This former practicing attorney asks: In what American tribunal but the U.S. Congress do the triers of fact not see the evidence and hear the witnesses testify under oath?

Once upon a time a Republican American President did something he ought not to have done, from Wikipedia:
The Watergate scandal was a major federal political scandal in the United States involving the administration of President Richard Nixon from 1972 to 1974 that resulted in the end of Nixon's presidency. The scandal stemmed from the June 17, 1972, break-in of the Democratic National Committee (DNC) headquarters at the Watergate Office Building in Washington, D.C., by five men and the Nixon administration's subsequent attempts to cover up its involvement in the crime. Soon after the perpetrators were arrested, the press and the Justice Department discovered a connection between cash found on them at the time and a slush fund used by the Nixon re-election campaign committee.[1][2]
Further investigations, along with revelations during subsequent trials of the burglars in January 1973, led the House of Representatives to grant its Judiciary Committee additional investigation authority to probe into "certain matters within its jurisdiction,"[3][4] and the Senate to create a special investigative committee to look into the scandal. The resultant Senate Watergate hearings commenced in May 1973. Broadcast "gavel-to-gavel" nationwide, by PBS, the hearings aroused great public interest.[5] Senators heard testimony that the president had approved plans to cover up administration involvement in the Watergate break-in, and learned of the existence of a voice-activated taping system in the Oval Office.[6][7] Meanwhile, Nixon's administration resisted its probes, which led to a constitutional crisis.[8]
Several major revelations and egregious presidential action against the investigation later in 1973 prompted the House to commence an impeachment process against Nixon in February 1974.[9] On July 24, 1974, while the impeachment process was under way, the Supreme Court unanimously ruled in United States v. Nixon that Nixon was obligated to release the Oval Office tapes to government investigators. The tapes revealed that Nixon had conspired to cover up activities that took place after the break-in and had attempted to use federal officials to deflect the investigation.[10][11] Shortly thereafter, the Judiciary Committee approved articles of impeachment against Nixon for obstruction of justiceabuse of power, and contempt of Congress and reported those articles to the House of Representatives.
With his complicity in the cover-up made public and his political support completely eroded, Nixon resigned from office on August 9, 1974. It is a virtual certainty that, had he not done so, he would have been impeached by the House and removed from office by a trial in the Senate.[12][13] To date, he is the only American president to have resigned from office. On September 8, 1974, Nixon's successor, Gerald Fordpardoned him.

Once upon a later time, a Democrat American President did something he ought not to have done, from Wikipedia:
The impeachment of Bill Clinton was initiated on October 8, 1998, when the United States House of Representatives voted to commence impeachment proceedings against Bill Clinton, the 42nd president of the United States, for "high crimes and misdemeanors". The specific charges against Clinton were lying under oath and obstruction of justice. The charges stemmed from a sexual harassment lawsuit filed against Clinton by Paula Jones and from Clinton's testimony denying that he had engaged in a sexual relationship with White House intern Monica Lewinsky. The catalyst for the president's impeachment was the Starr Report, a September 1998 report prepared by Independent Counsel Ken Starr for the House Judiciary Committee.[1]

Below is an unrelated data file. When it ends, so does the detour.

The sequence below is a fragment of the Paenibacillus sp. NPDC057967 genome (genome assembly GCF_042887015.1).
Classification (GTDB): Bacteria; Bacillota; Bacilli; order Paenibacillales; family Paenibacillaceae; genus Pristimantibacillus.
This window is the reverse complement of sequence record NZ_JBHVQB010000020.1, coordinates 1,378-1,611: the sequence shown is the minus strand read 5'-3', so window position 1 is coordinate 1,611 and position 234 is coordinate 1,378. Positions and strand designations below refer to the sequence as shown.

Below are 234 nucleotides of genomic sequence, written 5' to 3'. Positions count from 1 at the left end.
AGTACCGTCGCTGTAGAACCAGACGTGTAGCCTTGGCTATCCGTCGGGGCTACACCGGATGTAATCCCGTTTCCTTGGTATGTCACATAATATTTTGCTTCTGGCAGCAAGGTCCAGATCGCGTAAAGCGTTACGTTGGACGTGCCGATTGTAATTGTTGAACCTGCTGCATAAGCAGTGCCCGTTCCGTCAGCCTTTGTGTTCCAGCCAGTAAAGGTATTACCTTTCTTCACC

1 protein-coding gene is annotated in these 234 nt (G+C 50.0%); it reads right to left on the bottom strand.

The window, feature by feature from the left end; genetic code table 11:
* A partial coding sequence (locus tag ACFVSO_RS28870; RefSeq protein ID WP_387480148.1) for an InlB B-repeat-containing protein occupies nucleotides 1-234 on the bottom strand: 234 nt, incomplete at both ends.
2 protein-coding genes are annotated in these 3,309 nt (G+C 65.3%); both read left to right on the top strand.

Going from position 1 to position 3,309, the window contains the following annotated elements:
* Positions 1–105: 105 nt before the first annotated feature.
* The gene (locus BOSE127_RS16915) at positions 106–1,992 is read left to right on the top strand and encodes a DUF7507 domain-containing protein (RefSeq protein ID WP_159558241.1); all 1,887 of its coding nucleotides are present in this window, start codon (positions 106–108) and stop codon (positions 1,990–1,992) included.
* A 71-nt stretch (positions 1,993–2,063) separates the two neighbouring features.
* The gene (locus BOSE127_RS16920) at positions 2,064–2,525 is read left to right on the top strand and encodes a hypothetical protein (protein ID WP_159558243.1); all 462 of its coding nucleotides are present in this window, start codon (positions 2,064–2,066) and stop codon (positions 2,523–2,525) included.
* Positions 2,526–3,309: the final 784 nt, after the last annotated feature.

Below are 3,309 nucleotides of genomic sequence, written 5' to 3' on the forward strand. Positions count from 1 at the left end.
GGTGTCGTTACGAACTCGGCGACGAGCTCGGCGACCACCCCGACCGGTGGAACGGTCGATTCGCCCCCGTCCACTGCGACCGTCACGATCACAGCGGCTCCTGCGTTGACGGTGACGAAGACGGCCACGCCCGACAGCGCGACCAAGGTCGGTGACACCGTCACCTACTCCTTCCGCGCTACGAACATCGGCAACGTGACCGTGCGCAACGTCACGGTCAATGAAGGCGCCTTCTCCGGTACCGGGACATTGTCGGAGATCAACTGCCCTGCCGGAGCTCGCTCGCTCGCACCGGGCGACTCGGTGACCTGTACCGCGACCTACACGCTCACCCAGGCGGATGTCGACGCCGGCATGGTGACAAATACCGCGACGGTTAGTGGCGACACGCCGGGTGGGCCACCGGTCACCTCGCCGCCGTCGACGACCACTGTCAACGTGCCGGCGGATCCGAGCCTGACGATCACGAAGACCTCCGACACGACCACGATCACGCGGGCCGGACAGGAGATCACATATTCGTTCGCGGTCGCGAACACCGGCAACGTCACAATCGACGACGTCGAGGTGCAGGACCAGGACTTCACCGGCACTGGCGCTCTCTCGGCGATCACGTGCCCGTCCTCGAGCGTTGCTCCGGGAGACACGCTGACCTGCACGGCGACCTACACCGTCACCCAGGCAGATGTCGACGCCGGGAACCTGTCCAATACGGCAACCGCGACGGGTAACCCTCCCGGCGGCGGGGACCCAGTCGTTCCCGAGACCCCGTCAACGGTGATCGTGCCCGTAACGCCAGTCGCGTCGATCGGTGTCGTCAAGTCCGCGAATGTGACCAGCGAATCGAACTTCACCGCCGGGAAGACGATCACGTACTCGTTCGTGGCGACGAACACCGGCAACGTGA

On December 19, 1998, Clinton became the second American president to be impeached (the first being Andrew Johnson, who was impeached in 1868), when the House formally adopted two articles of impeachment and forwarded them to the United States Senate for adjudication; two other articles were considered, but were rejected.[a] A trial in the Senate began in January 1999, with Chief Justice William Rehnquist presiding. On February 12, Clinton was acquitted on both counts as neither received the necessary two-thirds majority vote of the senators present for conviction and removal from office—in this instance 67. On Article One, 45 senators voted to convict while 55 voted for acquittal. On Article Two, 50 senators voted to convict while 50 voted for acquittal.[3] Clinton remained in office for the remainder of his second term.[4]

Republicans in the U.S. Congress spent a great deal of taxpayer money on Blowjobgate, which was a flea on an elephant's butt compared to Watergate and Ukrainegate. 

This arrived in my email account last night: 

The New York Times

       January 26, 2020

From Wikipedia:
John Robert Bolton (born November 20, 1948) is an American attorney, political commentator, Republican consultant, former diplomat and national security advisor.
Bolton was the United States Ambassador to the United Nations from August 2005 to December 2006 as a recess appointee by President George W. Bush.[6] He resigned at the end of his recess appointment in December 2006[7][8] because he was unlikely to win confirmation from the Senate, of which the Democratic Party had gained control at the time.[9][10] In later years, Bolton was the U.S. National Security Advisor under the Trump administration from April 2018 to September 2019.